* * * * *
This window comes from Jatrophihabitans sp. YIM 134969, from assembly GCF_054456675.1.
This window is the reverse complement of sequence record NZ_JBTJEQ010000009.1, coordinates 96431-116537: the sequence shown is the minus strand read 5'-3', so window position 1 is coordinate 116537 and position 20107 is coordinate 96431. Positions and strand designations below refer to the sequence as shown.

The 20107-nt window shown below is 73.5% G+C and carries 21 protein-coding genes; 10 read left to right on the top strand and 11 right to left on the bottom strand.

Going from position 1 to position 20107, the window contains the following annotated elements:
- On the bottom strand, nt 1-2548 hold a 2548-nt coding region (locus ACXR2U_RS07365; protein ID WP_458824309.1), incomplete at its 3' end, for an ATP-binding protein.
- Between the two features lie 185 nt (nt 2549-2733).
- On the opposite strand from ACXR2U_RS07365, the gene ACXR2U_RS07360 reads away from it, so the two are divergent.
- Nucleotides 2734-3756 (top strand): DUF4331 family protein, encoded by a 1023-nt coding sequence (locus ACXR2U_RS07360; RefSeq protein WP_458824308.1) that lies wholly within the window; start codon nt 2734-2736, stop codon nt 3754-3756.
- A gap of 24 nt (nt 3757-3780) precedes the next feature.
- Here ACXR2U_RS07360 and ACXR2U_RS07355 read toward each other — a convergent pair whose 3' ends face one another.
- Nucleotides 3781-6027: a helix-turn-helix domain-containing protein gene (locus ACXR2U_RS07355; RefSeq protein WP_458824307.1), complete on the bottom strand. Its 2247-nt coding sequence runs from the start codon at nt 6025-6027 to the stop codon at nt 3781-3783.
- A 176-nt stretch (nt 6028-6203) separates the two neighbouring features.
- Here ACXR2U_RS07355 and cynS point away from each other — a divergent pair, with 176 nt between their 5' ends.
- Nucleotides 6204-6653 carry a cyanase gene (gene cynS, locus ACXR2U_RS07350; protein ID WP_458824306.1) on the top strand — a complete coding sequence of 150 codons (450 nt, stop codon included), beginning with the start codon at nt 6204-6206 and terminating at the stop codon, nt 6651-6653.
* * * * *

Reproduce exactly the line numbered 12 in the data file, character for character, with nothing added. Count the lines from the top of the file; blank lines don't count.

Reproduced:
- A 176-nt stretch (nt 6028-6203) separates the two neighbouring features.